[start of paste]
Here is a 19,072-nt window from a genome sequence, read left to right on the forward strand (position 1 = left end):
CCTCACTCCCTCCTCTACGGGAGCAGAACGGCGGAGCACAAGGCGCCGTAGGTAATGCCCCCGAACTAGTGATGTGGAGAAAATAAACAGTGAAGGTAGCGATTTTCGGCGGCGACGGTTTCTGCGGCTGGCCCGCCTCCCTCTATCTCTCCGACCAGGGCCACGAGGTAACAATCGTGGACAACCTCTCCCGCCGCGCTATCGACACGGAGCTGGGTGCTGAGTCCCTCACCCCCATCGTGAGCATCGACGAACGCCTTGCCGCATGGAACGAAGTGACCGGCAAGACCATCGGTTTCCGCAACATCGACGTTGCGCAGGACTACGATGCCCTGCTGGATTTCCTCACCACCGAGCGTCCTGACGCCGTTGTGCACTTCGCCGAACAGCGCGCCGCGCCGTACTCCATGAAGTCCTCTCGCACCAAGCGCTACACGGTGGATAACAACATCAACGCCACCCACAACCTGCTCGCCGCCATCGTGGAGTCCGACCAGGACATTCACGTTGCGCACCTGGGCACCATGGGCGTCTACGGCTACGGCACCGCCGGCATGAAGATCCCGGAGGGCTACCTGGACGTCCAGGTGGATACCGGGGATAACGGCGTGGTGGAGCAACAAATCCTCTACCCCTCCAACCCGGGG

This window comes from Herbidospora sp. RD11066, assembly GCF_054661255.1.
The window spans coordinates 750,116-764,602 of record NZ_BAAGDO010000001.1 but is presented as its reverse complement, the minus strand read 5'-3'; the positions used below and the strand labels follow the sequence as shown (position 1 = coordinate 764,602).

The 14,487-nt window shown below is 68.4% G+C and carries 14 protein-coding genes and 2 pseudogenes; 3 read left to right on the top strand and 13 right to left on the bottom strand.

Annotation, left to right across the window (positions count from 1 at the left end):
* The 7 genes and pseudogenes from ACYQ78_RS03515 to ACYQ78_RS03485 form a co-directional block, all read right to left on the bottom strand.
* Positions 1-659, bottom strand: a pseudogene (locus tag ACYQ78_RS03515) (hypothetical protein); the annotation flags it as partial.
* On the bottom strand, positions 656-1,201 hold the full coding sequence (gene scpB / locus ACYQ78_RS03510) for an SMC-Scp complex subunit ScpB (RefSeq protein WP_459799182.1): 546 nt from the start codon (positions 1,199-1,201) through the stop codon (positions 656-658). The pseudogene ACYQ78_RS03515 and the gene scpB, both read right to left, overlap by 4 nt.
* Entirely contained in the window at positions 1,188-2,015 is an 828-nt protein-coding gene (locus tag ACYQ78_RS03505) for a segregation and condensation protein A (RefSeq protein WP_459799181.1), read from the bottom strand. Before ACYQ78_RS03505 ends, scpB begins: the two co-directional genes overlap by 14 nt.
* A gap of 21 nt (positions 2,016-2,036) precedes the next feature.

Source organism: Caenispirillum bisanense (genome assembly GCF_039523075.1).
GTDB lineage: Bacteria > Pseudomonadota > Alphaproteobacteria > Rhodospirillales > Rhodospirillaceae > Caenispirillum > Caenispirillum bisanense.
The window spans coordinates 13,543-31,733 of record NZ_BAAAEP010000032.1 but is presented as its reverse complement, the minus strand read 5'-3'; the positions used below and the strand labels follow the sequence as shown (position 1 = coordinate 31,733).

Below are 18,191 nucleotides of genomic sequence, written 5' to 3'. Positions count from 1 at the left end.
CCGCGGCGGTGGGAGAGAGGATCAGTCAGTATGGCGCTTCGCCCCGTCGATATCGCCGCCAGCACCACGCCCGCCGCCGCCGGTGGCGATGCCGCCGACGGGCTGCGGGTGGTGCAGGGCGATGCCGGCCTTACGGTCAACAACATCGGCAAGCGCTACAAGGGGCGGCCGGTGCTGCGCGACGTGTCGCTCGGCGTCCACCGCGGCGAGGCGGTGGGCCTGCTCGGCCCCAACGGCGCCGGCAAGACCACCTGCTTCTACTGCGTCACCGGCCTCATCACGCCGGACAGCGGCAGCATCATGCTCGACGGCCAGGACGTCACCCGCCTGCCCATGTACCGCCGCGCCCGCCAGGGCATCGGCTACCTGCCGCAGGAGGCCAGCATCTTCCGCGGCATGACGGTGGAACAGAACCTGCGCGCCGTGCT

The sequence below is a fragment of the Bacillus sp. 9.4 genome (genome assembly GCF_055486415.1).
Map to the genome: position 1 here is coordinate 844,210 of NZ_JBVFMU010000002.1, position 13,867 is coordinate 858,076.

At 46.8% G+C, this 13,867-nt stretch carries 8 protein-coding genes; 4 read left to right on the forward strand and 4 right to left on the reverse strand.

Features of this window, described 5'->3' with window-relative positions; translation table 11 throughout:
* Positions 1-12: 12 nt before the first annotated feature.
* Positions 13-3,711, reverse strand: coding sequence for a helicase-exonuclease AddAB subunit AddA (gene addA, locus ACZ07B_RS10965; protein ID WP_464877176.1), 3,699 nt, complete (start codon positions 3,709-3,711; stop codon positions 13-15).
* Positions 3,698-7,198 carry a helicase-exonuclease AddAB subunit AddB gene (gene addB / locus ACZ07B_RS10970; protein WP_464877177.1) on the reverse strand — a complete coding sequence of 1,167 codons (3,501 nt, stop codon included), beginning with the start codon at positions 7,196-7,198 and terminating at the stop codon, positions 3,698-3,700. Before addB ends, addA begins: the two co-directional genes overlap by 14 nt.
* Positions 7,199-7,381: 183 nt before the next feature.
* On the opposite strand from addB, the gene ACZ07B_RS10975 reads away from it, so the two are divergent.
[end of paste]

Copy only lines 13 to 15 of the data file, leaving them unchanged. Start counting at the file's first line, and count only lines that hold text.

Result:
GTDB lineage: Bacteria > Pseudomonadota > Alphaproteobacteria > Rhodospirillales > Rhodospirillaceae > Caenispirillum > Caenispirillum bisanense.
The window spans coordinates 13,543-31,733 of record NZ_BAAAEP010000032.1 but is presented as its reverse complement, the minus strand read 5'-3'; the positions used below and the strand labels follow the sequence as shown (position 1 = coordinate 31,733).

Below are 18,191 nucleotides of genomic sequence, written 5' to 3'. Positions count from 1 at the left end.